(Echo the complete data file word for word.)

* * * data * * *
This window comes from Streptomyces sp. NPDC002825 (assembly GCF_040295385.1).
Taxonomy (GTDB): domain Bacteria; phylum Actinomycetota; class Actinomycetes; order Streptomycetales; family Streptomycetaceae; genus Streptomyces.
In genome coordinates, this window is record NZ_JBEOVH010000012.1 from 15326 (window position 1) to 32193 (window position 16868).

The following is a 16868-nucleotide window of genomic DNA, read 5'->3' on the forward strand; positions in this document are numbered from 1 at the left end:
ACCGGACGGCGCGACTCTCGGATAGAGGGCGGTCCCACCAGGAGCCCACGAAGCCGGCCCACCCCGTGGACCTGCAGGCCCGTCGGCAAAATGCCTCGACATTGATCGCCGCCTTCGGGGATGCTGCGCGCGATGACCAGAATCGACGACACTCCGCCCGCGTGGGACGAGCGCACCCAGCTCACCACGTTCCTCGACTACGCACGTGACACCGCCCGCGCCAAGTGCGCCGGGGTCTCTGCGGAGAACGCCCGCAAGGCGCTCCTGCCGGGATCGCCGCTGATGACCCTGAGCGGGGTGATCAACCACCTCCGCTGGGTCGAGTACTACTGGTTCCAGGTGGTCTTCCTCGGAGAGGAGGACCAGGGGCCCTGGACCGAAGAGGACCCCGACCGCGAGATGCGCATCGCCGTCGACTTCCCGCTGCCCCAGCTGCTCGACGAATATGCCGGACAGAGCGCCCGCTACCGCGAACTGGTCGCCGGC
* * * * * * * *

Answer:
This window comes from Streptomyces sp. NPDC002825 (assembly GCF_040295385.1).
Taxonomy (GTDB): domain Bacteria; phylum Actinomycetota; class Actinomycetes; order Streptomycetales; family Streptomycetaceae; genus Streptomyces.
In genome coordinates, this window is record NZ_JBEOVH010000012.1 from 15326 (window position 1) to 32193 (window position 16868).

The following is a 16868-nucleotide window of genomic DNA, read 5'->3' on the forward strand; positions in this document are numbered from 1 at the left end:
ACCGGACGGCGCGACTCTCGGATAGAGGGCGGTCCCACCAGGAGCCCACGAAGCCGGCCCACCCCGTGGACCTGCAGGCCCGTCGGCAAAATGCCTCGACATTGATCGCCGCCTTCGGGGATGCTGCGCGCGATGACCAGAATCGACGACACTCCGCCCGCGTGGGACGAGCGCACCCAGCTCACCACGTTCCTCGACTACGCACGTGACACCGCCCGCGCCAAGTGCGCCGGGGTCTCTGCGGAGAACGCCCGCAAGGCGCTCCTGCCGGGATCGCCGCTGATGACCCTGAGCGGGGTGATCAACCACCTCCGCTGGGTCGAGTACTACTGGTTCCAGGTGGTCTTCCTCGGAGAGGAGGACCAGGGGCCCTGGACCGAAGAGGACCCCGACCGCGAGATGCGCATCGCCGTCGACTTCCCGCTGCCCCAGCTGCTCGACGAATATGCCGGACAGAGCGCCCGCTACCGCGAACTGGTCGCCGGC